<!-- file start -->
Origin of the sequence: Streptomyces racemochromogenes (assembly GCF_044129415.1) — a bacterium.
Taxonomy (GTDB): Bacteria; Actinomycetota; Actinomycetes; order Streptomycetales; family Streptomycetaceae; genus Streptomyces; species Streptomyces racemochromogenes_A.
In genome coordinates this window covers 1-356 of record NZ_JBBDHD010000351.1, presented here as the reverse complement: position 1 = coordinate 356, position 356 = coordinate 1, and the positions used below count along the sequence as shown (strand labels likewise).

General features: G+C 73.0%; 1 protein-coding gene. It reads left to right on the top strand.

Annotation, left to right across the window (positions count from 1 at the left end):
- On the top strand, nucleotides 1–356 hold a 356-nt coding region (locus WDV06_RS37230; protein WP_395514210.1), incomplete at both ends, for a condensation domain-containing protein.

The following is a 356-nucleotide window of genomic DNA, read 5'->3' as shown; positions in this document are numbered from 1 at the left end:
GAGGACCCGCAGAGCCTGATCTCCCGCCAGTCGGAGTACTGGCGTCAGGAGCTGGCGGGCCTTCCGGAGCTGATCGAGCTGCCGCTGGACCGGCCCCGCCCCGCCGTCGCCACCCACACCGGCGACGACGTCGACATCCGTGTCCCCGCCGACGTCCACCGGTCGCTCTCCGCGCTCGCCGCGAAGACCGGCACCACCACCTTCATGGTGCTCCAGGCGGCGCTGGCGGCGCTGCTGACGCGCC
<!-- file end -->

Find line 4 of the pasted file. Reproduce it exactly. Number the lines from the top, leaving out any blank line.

General features: G+C 73.0%; 1 protein-coding gene. It reads left to right on the top strand.